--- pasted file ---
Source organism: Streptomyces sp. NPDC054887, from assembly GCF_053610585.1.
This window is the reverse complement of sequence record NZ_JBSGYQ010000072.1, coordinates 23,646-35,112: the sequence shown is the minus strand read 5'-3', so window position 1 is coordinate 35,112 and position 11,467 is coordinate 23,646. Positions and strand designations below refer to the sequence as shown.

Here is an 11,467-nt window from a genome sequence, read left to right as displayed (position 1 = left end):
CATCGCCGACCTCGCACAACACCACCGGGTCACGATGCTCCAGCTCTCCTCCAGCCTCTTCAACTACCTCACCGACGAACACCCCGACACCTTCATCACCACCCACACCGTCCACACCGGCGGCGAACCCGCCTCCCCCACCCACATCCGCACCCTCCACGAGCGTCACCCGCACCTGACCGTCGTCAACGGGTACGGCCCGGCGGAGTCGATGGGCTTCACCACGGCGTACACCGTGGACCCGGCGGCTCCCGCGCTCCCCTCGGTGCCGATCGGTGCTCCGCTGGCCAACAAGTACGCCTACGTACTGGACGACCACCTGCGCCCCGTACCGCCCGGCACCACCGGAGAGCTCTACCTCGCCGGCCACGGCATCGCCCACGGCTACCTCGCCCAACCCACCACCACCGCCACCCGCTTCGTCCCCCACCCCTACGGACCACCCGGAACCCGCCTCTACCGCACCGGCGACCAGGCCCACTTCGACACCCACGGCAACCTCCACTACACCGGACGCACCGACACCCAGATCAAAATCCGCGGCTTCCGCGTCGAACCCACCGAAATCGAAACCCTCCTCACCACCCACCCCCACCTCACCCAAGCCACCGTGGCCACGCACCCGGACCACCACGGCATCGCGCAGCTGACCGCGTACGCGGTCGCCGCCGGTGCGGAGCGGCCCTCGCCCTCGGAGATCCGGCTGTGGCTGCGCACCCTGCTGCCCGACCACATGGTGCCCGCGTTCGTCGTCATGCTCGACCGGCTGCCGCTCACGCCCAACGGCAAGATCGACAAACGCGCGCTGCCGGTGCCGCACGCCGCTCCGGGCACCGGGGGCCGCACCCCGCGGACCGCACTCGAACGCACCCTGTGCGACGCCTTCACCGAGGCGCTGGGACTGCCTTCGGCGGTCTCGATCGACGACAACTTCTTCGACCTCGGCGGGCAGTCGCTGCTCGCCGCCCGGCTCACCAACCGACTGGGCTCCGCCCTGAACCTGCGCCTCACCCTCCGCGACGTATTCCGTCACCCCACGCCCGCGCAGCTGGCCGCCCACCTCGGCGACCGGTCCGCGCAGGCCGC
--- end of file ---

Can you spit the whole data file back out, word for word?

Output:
Source organism: Streptomyces sp. NPDC054887, from assembly GCF_053610585.1.
This window is the reverse complement of sequence record NZ_JBSGYQ010000072.1, coordinates 23,646-35,112: the sequence shown is the minus strand read 5'-3', so window position 1 is coordinate 35,112 and position 11,467 is coordinate 23,646. Positions and strand designations below refer to the sequence as shown.

Here is an 11,467-nt window from a genome sequence, read left to right as displayed (position 1 = left end):
CATCGCCGACCTCGCACAACACCACCGGGTCACGATGCTCCAGCTCTCCTCCAGCCTCTTCAACTACCTCACCGACGAACACCCCGACACCTTCATCACCACCCACACCGTCCACACCGGCGGCGAACCCGCCTCCCCCACCCACATCCGCACCCTCCACGAGCGTCACCCGCACCTGACCGTCGTCAACGGGTACGGCCCGGCGGAGTCGATGGGCTTCACCACGGCGTACACCGTGGACCCGGCGGCTCCCGCGCTCCCCTCGGTGCCGATCGGTGCTCCGCTGGCCAACAAGTACGCCTACGTACTGGACGACCACCTGCGCCCCGTACCGCCCGGCACCACCGGAGAGCTCTACCTCGCCGGCCACGGCATCGCCCACGGCTACCTCGCCCAACCCACCACCACCGCCACCCGCTTCGTCCCCCACCCCTACGGACCACCCGGAACCCGCCTCTACCGCACCGGCGACCAGGCCCACTTCGACACCCACGGCAACCTCCACTACACCGGACGCACCGACACCCAGATCAAAATCCGCGGCTTCCGCGTCGAACCCACCGAAATCGAAACCCTCCTCACCACCCACCCCCACCTCACCCAAGCCACCGTGGCCACGCACCCGGACCACCACGGCATCGCGCAGCTGACCGCGTACGCGGTCGCCGCCGGTGCGGAGCGGCCCTCGCCCTCGGAGATCCGGCTGTGGCTGCGCACCCTGCTGCCCGACCACATGGTGCCCGCGTTCGTCGTCATGCTCGACCGGCTGCCGCTCACGCCCAACGGCAAGATCGACAAACGCGCGCTGCCGGTGCCGCACGCCGCTCCGGGCACCGGGGGCCGCACCCCGCGGACCGCACTCGAACGCACCCTGTGCGACGCCTTCACCGAGGCGCTGGGACTGCCTTCGGCGGTCTCGATCGACGACAACTTCTTCGACCTCGGCGGGCAGTCGCTGCTCGCCGCCCGGCTCACCAACCGACTGGGCTCCGCCCTGAACCTGCGCCTCACCCTCCGCGACGTATTCCGTCACCCCACGCCCGCGCAGCTGGCCGCCCACCTCGGCGACCGGTCCGCGCAGGCCGC